Adjusting Mash Temperatures and Profiles in BeerSmith

by Brad Smith on November 19, 2021 · 0 comments

This week I present the mash temperature calculations in BeerSmith and how you can adjust your equipment profile and mash profile to hit your mash temperature the first time.

Mash Steps and Profiles

To understand the mash profile system in BeerSmith, lets start with the mash profiles themselves. You can edit and create mash profiles by going to Profiles->Mash within BeerSmith and use them in any recipe by simply selecting them. If you open any mash profile you will see that it defines the starting conditions for the mash (grain and tun temperatures) as well as a series of mash steps that define the mash. Near the bottom of the profile there are also a number of sparge options for batch sparging and BIAB/No Sparge/Full Boil mashes.

The heart of the mash profile is the mash steps. There are three types of steps. The first type is an infusion step, which is where we add hot water to the mash to increase its temperature. This is done on virtually all profiles during the first step for the mash in, and on most traditional systems additional infusions are added to achieve subsequent steps.

The second step type is a temperature step, which is used when we raise the temperature of the mash using direct heat. This is typically done on a RIMS/HERMS system and many All-in-one systems for the second and later steps as they have direct heating and circulation to raise the temperature without adding more water.

The final type is a decoction step which is used only for decoction mashes. Here a portion of the mash is removed and decocted (brought to a boil) over direct heat and then added back to the original mash. Varying the portion decocted will vary the amount of heat added.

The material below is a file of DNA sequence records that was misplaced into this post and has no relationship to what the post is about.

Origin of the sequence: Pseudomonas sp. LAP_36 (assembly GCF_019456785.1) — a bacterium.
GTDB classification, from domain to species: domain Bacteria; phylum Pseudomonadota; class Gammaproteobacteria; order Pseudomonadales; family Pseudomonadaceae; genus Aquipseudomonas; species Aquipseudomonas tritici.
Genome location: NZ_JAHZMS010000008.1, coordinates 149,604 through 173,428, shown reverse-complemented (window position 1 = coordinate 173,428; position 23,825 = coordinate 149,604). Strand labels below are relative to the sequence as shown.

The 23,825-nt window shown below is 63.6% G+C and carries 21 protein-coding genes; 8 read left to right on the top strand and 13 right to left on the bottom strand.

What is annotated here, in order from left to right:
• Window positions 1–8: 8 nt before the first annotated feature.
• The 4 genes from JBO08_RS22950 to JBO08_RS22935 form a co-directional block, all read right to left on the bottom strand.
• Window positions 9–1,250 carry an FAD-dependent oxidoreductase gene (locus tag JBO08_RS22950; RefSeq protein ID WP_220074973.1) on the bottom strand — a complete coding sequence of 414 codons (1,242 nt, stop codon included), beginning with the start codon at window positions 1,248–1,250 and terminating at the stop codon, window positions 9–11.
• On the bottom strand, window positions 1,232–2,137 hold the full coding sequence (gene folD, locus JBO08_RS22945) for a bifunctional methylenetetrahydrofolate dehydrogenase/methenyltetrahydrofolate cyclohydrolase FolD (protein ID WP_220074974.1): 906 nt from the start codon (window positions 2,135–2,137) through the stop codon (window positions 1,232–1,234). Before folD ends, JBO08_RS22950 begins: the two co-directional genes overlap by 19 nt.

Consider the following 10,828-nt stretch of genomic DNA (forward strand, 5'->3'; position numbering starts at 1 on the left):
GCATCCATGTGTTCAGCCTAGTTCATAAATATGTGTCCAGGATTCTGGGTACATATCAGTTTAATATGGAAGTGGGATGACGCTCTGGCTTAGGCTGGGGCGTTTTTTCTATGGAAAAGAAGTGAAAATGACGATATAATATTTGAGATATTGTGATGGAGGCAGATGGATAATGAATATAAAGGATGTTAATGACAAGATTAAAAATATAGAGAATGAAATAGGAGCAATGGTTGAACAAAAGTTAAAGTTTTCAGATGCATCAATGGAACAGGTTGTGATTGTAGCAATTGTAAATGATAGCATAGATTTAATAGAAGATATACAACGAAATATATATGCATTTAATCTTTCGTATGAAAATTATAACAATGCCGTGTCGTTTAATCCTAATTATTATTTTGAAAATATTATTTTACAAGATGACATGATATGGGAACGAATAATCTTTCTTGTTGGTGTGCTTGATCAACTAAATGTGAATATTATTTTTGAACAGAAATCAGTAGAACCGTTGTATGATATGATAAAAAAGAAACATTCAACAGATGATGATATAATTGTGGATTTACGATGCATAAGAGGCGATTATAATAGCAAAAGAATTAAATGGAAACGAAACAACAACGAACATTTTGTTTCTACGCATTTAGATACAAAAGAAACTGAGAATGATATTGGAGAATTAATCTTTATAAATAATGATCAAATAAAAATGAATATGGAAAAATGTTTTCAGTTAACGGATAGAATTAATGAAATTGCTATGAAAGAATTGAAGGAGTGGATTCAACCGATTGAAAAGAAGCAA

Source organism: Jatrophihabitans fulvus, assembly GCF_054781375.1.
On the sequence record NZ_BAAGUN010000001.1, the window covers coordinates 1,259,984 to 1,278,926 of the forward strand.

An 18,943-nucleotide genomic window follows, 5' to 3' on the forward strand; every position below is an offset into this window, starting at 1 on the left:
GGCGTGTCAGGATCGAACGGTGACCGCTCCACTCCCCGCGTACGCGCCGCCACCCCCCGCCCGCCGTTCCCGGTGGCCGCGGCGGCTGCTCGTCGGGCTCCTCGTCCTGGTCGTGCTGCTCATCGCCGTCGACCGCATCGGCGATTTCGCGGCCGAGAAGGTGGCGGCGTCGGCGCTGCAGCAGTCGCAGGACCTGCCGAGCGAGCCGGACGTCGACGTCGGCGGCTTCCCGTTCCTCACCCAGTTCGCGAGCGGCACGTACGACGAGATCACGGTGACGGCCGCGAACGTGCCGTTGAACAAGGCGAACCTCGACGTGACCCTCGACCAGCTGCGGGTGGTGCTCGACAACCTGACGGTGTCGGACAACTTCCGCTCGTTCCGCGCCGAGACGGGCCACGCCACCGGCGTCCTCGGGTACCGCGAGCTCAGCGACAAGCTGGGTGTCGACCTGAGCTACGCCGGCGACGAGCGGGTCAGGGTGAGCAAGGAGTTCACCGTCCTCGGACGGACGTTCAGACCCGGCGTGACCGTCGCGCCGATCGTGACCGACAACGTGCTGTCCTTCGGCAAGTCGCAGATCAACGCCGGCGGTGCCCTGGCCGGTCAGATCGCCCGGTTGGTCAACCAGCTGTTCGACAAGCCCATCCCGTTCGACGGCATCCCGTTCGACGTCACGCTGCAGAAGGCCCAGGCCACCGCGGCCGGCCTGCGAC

For the remainder of this article, I’m going to focus on infusion mashing since the temperature steps are controlled by the system itself, and decoction is a fairly rare method.

Each mash step also has a water/grain ratio which defines how much water to use per pound (or kg) of grain. This determines the thickness for each mash step for each mash step. The only exception is for a BIAB style of mash where a full volume is used in the mash up front.

Infusion Mashing and the Mash In

The vast majority of modern mashes start with an infusion step. The water for the mash is heated to a fixed temperature and then the grain is mixed in to achieve the target step temperature. The starting water temperature is higher than the target temperature because some heat is absorbed by the grain and mash tun when you mash in.

Ideally the brewer wants to hit their exact target temperature at mash-in. If you are off a bit you can add some hot or cold water using the mash temperature adjustment tool.

However in the long term it is better to make adjustments to your mash profile or equipment profile so you hit your mash-in temperature. Lets look at some of the adjustments that can be made.

How BeerSmith Calculates Infusion Mash-In Temperatures